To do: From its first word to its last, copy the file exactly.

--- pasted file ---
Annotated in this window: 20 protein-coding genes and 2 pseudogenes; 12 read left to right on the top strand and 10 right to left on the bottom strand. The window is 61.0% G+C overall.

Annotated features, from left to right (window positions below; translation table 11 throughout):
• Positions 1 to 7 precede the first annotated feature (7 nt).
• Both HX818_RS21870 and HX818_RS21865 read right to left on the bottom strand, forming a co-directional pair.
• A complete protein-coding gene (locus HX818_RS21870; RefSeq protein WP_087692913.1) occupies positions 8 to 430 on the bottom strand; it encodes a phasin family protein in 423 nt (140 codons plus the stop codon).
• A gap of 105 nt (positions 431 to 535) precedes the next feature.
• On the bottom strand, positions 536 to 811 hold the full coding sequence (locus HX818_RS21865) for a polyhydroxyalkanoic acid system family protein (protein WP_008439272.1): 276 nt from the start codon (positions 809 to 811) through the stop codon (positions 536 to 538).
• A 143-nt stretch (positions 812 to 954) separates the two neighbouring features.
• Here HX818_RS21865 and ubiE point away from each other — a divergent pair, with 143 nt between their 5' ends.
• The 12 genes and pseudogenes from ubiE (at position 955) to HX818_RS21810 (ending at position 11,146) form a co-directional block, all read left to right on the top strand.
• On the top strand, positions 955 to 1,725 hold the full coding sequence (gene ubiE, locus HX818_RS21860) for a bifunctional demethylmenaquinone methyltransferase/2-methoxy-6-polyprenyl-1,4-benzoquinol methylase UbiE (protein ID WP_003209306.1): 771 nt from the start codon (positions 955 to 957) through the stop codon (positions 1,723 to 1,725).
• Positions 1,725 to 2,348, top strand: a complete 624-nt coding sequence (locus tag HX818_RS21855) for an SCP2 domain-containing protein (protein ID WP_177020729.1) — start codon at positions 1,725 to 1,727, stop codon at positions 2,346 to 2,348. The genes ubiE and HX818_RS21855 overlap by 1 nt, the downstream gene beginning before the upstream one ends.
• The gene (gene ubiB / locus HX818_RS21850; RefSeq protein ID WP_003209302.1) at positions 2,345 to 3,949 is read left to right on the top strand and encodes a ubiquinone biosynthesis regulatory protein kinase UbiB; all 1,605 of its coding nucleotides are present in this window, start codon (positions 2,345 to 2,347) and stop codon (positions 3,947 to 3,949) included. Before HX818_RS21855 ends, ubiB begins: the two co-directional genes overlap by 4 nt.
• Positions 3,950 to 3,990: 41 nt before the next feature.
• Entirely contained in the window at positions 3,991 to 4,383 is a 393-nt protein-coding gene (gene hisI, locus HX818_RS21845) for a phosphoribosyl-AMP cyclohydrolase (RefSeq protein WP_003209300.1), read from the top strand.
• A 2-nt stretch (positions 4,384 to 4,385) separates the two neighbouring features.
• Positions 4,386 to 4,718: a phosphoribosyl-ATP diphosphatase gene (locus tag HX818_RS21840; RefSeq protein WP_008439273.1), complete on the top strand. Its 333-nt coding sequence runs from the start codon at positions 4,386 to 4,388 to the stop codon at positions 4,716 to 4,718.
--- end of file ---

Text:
Annotated in this window: 20 protein-coding genes and 2 pseudogenes; 12 read left to right on the top strand and 10 right to left on the bottom strand. The window is 61.0% G+C overall.

Annotated features, from left to right (window positions below; translation table 11 throughout):
• Positions 1 to 7 precede the first annotated feature (7 nt).
• Both HX818_RS21870 and HX818_RS21865 read right to left on the bottom strand, forming a co-directional pair.
• A complete protein-coding gene (locus HX818_RS21870; RefSeq protein WP_087692913.1) occupies positions 8 to 430 on the bottom strand; it encodes a phasin family protein in 423 nt (140 codons plus the stop codon).
• A gap of 105 nt (positions 431 to 535) precedes the next feature.
• On the bottom strand, positions 536 to 811 hold the full coding sequence (locus HX818_RS21865) for a polyhydroxyalkanoic acid system family protein (protein WP_008439272.1): 276 nt from the start codon (positions 809 to 811) through the stop codon (positions 536 to 538).
• A 143-nt stretch (positions 812 to 954) separates the two neighbouring features.
• Here HX818_RS21865 and ubiE point away from each other — a divergent pair, with 143 nt between their 5' ends.
• The 12 genes and pseudogenes from ubiE (at position 955) to HX818_RS21810 (ending at position 11,146) form a co-directional block, all read left to right on the top strand.
• On the top strand, positions 955 to 1,725 hold the full coding sequence (gene ubiE, locus HX818_RS21860) for a bifunctional demethylmenaquinone methyltransferase/2-methoxy-6-polyprenyl-1,4-benzoquinol methylase UbiE (protein ID WP_003209306.1): 771 nt from the start codon (positions 955 to 957) through the stop codon (positions 1,723 to 1,725).
• Positions 1,725 to 2,348, top strand: a complete 624-nt coding sequence (locus tag HX818_RS21855) for an SCP2 domain-containing protein (protein ID WP_177020729.1) — start codon at positions 1,725 to 1,727, stop codon at positions 2,346 to 2,348. The genes ubiE and HX818_RS21855 overlap by 1 nt, the downstream gene beginning before the upstream one ends.
• The gene (gene ubiB / locus HX818_RS21850; RefSeq protein ID WP_003209302.1) at positions 2,345 to 3,949 is read left to right on the top strand and encodes a ubiquinone biosynthesis regulatory protein kinase UbiB; all 1,605 of its coding nucleotides are present in this window, start codon (positions 2,345 to 2,347) and stop codon (positions 3,947 to 3,949) included. Before HX818_RS21855 ends, ubiB begins: the two co-directional genes overlap by 4 nt.
• Positions 3,950 to 3,990: 41 nt before the next feature.
• Entirely contained in the window at positions 3,991 to 4,383 is a 393-nt protein-coding gene (gene hisI, locus HX818_RS21845) for a phosphoribosyl-AMP cyclohydrolase (RefSeq protein WP_003209300.1), read from the top strand.
• A 2-nt stretch (positions 4,384 to 4,385) separates the two neighbouring features.
• Positions 4,386 to 4,718: a phosphoribosyl-ATP diphosphatase gene (locus tag HX818_RS21840; RefSeq protein WP_008439273.1), complete on the top strand. Its 333-nt coding sequence runs from the start codon at positions 4,386 to 4,388 to the stop codon at positions 4,716 to 4,718.